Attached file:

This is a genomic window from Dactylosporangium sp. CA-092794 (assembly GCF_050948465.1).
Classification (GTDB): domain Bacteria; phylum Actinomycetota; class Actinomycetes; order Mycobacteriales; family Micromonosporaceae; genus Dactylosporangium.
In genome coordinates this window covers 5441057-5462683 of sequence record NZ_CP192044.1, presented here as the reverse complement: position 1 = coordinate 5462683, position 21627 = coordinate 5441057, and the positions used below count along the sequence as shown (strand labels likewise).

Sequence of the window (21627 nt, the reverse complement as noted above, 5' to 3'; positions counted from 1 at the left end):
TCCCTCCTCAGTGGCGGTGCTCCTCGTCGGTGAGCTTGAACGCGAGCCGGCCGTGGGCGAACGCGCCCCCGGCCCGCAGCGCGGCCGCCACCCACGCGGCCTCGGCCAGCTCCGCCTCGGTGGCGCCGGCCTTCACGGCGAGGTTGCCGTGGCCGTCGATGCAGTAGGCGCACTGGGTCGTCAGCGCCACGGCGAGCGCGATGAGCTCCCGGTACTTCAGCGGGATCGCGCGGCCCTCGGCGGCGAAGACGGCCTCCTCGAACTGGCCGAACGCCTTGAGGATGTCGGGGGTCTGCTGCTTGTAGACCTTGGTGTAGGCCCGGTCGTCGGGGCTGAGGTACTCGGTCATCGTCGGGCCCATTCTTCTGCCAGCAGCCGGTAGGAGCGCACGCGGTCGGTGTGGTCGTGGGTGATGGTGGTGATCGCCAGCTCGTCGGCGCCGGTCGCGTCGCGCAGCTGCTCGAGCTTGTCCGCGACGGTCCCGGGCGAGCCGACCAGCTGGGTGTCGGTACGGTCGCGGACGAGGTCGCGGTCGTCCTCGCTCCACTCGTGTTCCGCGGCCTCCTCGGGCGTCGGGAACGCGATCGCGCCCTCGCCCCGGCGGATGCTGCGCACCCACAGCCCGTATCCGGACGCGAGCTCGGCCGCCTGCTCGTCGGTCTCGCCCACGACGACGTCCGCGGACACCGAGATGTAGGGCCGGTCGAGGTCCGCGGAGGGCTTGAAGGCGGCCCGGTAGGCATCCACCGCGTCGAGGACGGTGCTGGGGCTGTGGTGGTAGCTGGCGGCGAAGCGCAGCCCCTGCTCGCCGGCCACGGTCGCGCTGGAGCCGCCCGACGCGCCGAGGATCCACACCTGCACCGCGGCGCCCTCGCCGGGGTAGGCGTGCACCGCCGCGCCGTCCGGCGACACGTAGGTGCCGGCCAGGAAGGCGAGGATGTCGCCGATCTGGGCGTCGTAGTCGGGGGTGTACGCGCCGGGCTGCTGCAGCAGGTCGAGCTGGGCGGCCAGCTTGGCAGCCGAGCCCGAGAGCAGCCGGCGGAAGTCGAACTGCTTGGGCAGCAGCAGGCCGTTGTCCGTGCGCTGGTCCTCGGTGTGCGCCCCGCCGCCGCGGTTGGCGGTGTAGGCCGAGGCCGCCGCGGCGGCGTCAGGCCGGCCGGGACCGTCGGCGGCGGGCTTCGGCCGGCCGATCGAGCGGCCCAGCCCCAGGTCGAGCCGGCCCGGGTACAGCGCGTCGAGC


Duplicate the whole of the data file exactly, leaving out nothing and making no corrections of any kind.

This is a genomic window from Dactylosporangium sp. CA-092794 (assembly GCF_050948465.1).
Classification (GTDB): domain Bacteria; phylum Actinomycetota; class Actinomycetes; order Mycobacteriales; family Micromonosporaceae; genus Dactylosporangium.
In genome coordinates this window covers 5441057-5462683 of sequence record NZ_CP192044.1, presented here as the reverse complement: position 1 = coordinate 5462683, position 21627 = coordinate 5441057, and the positions used below count along the sequence as shown (strand labels likewise).

Sequence of the window (21627 nt, the reverse complement as noted above, 5' to 3'; positions counted from 1 at the left end):
TCCCTCCTCAGTGGCGGTGCTCCTCGTCGGTGAGCTTGAACGCGAGCCGGCCGTGGGCGAACGCGCCCCCGGCCCGCAGCGCGGCCGCCACCCACGCGGCCTCGGCCAGCTCCGCCTCGGTGGCGCCGGCCTTCACGGCGAGGTTGCCGTGGCCGTCGATGCAGTAGGCGCACTGGGTCGTCAGCGCCACGGCGAGCGCGATGAGCTCCCGGTACTTCAGCGGGATCGCGCGGCCCTCGGCGGCGAAGACGGCCTCCTCGAACTGGCCGAACGCCTTGAGGATGTCGGGGGTCTGCTGCTTGTAGACCTTGGTGTAGGCCCGGTCGTCGGGGCTGAGGTACTCGGTCATCGTCGGGCCCATTCTTCTGCCAGCAGCCGGTAGGAGCGCACGCGGTCGGTGTGGTCGTGGGTGATGGTGGTGATCGCCAGCTCGTCGGCGCCGGTCGCGTCGCGCAGCTGCTCGAGCTTGTCCGCGACGGTCCCGGGCGAGCCGACCAGCTGGGTGTCGGTACGGTCGCGGACGAGGTCGCGGTCGTCCTCGCTCCACTCGTGTTCCGCGGCCTCCTCGGGCGTCGGGAACGCGATCGCGCCCTCGCCCCGGCGGATGCTGCGCACCCACAGCCCGTATCCGGACGCGAGCTCGGCCGCCTGCTCGTCGGTCTCGCCCACGACGACGTCCGCGGACACCGAGATGTAGGGCCGGTCGAGGTCCGCGGAGGGCTTGAAGGCGGCCCGGTAGGCATCCACCGCGTCGAGGACGGTGCTGGGGCTGTGGTGGTAGCTGGCGGCGAAGCGCAGCCCCTGCTCGCCGGCCACGGTCGCGCTGGAGCCGCCCGACGCGCCGAGGATCCACACCTGCACCGCGGCGCCCTCGCCGGGGTAGGCGTGCACCGCCGCGCCGTCCGGCGACACGTAGGTGCCGGCCAGGAAGGCGAGGATGTCGCCGATCTGGGCGTCGTAGTCGGGGGTGTACGCGCCGGGCTGCTGCAGCAGGTCGAGCTGGGCGGCCAGCTTGGCAGCCGAGCCCGAGAGCAGCCGGCGGAAGTCGAACTGCTTGGGCAGCAGCAGGCCGTTGTCCGTGCGCTGGTCCTCGGTGTGCGCCCCGCCGCCGCGGTTGGCGGTGTAGGCCGAGGCCGCCGCGGCGGCGTCAGGCCGGCCGGGACCGTCGGCGGCGGGCTTCGGCCGGCCGATCGAGCGGCCCAGCCCCAGGTCGAGCCGGCCCGGGTACAGCGCGTCGAGC